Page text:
Alfgar’s Stories from Beowulf is a work of original fiction by noted medieval literary scholar Edward L. Risden adding to the traditional tale of Beowulf, a heroic Scandinavian monster-slayer. Inspired by the original epic, Risden has created a work of gripping adventure and deep emotion. In “Grendel’s Mother,” Risden approaches Beowulf from the perspective of the feral monster of the same name from the epic. “Lay of the Last Survivor” tells of a fated man who finds himself alone, the sole inheritor of a violent and greedy culture. “Scyldingasaga” goes back to the past before Beowulf, to the exploits of Scyld, Beowulf’s legendary ancestor, events that ultimately set the stage for the famous poem. In “Freawaru’s Lament,” Risden builds on a digression in Beowulf to the story of a woman whose marriage leaves her trapped between two families in conflict that can only end in tragedy for her. 

*One small caveat: It has to be a serious proposal of medieval scholarship, not a memoir of that time you went backpacking through Europe or your research into Malaysian business practices.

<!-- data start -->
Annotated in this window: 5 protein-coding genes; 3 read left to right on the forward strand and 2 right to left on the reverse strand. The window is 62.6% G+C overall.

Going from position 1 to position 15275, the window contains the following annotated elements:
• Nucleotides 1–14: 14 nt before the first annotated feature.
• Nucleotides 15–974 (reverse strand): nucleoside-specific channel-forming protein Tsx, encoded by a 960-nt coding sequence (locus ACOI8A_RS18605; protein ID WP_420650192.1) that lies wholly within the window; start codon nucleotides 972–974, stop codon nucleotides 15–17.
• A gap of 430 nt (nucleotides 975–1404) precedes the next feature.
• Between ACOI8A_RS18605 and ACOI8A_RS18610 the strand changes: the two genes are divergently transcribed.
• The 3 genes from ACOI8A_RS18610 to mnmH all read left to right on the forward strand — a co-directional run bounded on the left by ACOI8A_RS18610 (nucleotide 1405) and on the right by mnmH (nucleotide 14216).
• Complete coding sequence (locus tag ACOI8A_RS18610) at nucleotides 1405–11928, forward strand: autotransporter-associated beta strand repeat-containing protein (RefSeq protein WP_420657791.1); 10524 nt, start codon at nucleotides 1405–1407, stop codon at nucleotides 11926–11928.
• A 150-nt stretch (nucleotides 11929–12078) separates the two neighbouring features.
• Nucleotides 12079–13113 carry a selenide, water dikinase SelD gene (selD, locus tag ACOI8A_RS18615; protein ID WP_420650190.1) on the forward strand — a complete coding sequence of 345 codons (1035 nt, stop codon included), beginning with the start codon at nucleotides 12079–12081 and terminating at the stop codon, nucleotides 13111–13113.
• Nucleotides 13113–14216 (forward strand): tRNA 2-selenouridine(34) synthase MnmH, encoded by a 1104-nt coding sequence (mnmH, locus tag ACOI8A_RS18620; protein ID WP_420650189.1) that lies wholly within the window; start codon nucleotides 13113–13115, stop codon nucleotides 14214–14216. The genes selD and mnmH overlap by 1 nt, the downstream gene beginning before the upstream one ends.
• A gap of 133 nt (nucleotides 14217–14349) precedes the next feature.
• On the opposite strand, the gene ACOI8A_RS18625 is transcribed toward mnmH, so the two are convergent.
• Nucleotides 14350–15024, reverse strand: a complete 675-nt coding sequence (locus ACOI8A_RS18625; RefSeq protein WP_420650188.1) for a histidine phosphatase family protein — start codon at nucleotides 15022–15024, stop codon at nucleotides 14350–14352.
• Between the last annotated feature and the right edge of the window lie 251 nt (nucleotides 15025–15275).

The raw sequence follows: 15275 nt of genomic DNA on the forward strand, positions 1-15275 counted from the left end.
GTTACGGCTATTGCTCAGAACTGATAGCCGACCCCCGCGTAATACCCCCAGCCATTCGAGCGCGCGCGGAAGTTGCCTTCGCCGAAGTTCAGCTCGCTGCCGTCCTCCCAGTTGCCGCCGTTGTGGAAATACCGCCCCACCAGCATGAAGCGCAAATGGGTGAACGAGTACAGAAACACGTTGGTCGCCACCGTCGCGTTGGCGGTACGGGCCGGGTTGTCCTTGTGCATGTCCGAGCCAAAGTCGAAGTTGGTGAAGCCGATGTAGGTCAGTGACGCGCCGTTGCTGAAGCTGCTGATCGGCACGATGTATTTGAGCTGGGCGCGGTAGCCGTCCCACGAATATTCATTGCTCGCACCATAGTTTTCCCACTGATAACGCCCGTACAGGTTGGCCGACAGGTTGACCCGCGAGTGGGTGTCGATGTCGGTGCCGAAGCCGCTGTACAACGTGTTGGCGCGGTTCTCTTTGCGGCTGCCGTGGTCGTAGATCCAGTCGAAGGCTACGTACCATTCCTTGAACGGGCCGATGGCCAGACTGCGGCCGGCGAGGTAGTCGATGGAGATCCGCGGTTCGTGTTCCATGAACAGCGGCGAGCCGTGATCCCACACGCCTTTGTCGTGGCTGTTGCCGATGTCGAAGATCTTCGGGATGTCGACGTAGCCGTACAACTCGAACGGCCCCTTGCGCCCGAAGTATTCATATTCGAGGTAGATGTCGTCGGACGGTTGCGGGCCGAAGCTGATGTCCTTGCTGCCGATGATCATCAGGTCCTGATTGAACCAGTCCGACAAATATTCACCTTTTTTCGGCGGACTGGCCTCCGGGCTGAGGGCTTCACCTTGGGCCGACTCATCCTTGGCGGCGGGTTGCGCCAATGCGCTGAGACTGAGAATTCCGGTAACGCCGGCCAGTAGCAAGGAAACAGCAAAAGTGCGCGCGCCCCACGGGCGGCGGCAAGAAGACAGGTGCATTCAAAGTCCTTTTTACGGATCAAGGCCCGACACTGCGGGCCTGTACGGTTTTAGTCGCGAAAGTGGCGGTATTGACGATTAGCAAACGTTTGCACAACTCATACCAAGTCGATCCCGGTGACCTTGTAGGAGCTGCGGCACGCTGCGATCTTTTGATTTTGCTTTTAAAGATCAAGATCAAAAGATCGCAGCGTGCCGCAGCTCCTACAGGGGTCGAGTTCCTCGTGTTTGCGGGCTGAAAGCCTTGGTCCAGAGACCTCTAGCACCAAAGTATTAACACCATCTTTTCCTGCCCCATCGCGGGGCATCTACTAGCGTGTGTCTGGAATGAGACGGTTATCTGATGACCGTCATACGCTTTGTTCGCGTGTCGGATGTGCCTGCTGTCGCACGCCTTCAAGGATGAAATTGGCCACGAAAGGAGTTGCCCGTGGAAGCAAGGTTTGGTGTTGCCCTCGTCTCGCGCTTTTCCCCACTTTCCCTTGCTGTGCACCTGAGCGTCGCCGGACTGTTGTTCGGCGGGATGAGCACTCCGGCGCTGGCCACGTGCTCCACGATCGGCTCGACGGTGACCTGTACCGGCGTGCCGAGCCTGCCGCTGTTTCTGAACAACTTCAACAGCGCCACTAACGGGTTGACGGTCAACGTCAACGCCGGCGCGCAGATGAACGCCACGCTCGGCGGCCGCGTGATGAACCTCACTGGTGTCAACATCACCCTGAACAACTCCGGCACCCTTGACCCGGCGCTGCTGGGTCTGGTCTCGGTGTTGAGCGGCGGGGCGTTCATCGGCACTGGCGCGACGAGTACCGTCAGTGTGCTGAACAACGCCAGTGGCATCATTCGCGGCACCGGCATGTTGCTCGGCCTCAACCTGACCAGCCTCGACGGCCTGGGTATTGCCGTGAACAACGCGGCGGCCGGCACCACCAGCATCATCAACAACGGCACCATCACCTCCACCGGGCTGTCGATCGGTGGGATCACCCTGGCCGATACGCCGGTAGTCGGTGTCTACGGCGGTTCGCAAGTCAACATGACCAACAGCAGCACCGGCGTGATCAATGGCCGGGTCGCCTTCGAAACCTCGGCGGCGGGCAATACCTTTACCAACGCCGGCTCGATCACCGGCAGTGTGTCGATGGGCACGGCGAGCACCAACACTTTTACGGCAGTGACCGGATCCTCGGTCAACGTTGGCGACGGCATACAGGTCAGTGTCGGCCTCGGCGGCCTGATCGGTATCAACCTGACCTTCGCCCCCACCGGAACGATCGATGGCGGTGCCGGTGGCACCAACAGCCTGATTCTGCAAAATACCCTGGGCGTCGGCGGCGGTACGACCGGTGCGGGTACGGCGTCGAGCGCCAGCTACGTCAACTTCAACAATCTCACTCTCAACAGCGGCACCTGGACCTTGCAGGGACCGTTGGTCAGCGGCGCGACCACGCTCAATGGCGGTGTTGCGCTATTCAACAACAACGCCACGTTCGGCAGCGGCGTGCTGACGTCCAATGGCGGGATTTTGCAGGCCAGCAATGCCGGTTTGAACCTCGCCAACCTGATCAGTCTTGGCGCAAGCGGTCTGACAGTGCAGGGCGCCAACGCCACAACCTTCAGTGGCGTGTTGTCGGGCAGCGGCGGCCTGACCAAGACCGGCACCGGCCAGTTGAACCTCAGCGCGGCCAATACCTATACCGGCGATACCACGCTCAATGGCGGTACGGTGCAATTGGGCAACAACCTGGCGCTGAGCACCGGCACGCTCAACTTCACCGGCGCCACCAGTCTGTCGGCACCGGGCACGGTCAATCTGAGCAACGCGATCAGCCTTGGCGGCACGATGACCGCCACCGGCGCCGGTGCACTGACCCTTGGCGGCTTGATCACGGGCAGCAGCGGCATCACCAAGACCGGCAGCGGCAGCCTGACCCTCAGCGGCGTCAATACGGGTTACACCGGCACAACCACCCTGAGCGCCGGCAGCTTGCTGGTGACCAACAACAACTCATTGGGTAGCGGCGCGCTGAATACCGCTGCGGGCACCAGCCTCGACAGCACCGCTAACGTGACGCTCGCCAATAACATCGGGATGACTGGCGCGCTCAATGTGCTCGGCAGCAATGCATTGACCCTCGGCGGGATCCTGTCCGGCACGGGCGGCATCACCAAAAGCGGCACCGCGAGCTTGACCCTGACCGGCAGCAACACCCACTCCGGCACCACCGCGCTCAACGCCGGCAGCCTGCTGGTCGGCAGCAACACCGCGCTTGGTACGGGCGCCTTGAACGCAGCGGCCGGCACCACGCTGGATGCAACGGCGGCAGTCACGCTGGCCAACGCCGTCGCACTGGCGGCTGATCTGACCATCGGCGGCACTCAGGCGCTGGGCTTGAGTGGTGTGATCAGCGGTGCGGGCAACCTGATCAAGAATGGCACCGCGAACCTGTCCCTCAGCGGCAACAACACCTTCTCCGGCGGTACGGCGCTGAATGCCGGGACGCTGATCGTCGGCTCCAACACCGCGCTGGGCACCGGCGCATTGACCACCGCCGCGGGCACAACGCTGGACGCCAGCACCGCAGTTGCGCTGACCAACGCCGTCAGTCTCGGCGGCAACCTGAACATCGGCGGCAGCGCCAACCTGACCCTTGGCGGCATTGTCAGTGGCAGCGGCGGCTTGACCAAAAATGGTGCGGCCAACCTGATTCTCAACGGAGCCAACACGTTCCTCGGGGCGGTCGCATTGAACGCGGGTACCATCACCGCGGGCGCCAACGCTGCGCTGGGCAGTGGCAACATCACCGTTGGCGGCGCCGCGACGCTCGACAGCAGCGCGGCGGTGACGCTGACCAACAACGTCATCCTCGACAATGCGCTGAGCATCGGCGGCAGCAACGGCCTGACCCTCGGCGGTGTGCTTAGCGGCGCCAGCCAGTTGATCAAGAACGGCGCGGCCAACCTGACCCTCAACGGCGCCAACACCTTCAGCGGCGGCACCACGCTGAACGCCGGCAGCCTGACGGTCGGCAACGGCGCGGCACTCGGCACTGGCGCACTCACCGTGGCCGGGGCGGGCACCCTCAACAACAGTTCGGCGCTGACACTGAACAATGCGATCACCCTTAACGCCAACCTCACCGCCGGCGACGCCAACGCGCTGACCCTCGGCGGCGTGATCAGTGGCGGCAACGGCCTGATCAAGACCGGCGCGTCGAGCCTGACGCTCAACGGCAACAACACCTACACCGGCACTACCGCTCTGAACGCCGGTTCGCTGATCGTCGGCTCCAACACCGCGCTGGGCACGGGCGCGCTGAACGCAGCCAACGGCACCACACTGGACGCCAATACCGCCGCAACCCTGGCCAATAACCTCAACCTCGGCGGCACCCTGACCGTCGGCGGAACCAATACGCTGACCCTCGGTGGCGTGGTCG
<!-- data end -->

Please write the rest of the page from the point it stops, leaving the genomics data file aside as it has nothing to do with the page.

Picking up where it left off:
Jean de Meun’s Fortune-Telling Dice

Apparently Jean de Meun, a medieval writer most famous for writing the continuation of The Romance of the Rose, wrote a fortune-telling manual that used 12-sided dice called The Dodechedron of Fortune. The Folger Library has an English-language version, including a sample page of fortunes.  From reading the descriptions of other scholars, it looks like Jean based his 12 on the 12 signs of the zodiac.

No word yet on the location of Jean de Meun’s Monster Manual or Fiend Folio.


[For medieval scholars: Looks like it might be covered a bit in a special session at the International Congress on Medieval Studies this Friday at 1:30. Session 239, Fetzer 2040. I already had that marked in my own program even before I knew they were covering this.]